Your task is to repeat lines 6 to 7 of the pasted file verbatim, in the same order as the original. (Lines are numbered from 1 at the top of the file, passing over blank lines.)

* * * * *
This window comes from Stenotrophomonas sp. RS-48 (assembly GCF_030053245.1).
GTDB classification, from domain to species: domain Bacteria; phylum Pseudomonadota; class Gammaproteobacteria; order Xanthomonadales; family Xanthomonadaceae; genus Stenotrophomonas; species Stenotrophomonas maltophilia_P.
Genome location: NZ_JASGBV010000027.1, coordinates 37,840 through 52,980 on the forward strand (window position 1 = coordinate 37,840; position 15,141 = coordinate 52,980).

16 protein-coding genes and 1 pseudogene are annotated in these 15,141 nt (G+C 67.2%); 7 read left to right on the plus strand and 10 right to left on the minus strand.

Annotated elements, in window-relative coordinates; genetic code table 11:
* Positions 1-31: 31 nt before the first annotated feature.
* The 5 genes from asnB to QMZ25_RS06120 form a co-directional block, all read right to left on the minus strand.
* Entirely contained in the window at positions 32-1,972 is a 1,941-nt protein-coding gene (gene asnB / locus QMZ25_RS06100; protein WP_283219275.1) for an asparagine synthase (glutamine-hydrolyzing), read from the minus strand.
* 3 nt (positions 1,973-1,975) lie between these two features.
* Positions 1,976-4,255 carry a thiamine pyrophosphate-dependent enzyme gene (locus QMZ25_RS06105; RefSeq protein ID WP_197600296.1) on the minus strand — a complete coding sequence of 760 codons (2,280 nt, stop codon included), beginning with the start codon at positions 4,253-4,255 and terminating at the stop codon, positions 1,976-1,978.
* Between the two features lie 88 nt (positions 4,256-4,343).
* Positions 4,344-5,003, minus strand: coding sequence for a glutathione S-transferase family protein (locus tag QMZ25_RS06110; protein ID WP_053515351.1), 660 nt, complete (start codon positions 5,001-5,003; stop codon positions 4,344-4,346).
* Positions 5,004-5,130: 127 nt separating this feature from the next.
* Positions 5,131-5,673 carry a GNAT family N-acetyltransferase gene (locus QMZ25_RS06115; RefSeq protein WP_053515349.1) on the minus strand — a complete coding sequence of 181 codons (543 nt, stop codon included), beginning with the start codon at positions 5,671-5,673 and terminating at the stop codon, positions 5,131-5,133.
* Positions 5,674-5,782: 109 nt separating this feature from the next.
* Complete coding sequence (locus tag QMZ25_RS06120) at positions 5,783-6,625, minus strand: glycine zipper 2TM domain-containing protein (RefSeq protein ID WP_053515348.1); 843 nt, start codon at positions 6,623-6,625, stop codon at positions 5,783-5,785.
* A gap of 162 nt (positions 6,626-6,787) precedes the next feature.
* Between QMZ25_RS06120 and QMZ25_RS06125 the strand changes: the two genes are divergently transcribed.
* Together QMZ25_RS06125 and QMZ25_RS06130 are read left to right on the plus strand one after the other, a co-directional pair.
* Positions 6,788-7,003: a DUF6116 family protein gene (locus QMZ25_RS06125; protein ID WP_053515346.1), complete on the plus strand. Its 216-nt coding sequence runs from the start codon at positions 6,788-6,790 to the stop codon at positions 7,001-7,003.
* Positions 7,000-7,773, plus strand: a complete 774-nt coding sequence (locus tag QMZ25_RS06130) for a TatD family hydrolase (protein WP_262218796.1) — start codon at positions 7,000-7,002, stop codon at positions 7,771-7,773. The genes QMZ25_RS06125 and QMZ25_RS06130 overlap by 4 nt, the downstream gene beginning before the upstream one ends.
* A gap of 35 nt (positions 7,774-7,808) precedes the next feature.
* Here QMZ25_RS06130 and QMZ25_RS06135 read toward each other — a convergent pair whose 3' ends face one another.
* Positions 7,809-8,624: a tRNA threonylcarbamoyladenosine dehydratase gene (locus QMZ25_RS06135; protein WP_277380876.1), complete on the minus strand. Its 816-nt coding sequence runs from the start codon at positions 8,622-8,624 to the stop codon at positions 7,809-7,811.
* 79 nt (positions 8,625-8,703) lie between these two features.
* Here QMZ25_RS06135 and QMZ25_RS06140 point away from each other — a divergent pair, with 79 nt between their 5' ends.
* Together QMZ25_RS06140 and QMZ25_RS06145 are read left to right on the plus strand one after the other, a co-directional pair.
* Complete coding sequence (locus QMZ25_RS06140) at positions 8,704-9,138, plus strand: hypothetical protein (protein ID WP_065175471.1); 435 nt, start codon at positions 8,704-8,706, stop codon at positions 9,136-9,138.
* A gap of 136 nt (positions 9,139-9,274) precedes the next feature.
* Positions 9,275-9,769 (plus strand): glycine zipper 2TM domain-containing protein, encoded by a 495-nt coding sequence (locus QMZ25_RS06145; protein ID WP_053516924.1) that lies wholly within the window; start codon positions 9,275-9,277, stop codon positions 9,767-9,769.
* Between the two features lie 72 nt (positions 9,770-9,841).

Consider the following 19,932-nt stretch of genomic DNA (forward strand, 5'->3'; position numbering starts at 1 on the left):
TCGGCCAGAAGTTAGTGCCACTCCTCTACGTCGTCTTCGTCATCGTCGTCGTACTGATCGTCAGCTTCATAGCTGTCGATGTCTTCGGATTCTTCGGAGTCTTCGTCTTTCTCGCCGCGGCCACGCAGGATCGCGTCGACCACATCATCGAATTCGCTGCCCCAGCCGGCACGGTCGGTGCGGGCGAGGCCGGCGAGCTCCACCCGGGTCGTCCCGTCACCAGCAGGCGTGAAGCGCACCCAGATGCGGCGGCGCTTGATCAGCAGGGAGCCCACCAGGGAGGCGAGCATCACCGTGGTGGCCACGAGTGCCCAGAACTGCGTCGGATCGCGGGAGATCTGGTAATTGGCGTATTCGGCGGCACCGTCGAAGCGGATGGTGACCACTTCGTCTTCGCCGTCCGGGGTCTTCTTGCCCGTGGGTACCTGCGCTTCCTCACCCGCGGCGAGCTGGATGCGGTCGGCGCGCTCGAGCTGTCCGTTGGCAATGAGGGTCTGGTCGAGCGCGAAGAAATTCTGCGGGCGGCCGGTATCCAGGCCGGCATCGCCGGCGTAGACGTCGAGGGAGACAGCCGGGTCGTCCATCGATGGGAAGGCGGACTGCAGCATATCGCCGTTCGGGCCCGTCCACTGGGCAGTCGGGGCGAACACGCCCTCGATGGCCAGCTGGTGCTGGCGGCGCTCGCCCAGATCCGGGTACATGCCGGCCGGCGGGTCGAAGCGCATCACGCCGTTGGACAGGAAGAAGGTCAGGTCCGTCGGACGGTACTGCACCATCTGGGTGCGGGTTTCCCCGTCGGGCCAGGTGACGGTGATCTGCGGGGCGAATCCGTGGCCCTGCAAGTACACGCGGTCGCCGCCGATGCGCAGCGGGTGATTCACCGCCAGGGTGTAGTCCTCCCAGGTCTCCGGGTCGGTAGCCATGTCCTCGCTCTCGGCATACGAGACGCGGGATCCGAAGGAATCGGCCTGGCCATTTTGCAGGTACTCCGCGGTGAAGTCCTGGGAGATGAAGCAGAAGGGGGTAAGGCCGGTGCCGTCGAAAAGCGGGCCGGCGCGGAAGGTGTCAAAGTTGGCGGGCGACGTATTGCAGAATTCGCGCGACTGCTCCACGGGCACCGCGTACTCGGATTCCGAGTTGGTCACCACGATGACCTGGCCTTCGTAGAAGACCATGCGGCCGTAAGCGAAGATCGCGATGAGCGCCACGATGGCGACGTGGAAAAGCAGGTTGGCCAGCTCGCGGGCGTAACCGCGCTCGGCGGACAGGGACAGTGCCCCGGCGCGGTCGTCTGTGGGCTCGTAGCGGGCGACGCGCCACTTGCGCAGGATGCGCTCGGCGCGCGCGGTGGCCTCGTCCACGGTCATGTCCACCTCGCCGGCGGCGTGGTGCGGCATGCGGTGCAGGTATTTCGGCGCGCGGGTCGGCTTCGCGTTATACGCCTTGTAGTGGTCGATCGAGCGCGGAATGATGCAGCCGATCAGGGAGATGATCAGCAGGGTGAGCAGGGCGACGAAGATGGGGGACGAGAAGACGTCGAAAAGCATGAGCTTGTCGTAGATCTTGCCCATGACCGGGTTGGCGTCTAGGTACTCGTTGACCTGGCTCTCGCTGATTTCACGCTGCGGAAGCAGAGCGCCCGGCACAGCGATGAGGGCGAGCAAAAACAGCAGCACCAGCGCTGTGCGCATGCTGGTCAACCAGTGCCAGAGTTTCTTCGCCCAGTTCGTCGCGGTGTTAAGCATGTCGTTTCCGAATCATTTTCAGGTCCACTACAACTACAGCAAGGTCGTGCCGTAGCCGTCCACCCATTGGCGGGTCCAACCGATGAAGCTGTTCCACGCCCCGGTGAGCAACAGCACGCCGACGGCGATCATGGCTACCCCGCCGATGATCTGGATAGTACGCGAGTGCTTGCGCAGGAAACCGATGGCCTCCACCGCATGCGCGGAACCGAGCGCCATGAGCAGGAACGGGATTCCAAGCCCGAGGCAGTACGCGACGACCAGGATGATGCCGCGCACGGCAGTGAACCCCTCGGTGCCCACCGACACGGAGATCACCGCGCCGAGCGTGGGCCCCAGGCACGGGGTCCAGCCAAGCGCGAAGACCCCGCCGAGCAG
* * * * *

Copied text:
* Positions 1-31: 31 nt before the first annotated feature.
* The 5 genes from asnB to QMZ25_RS06120 form a co-directional block, all read right to left on the minus strand.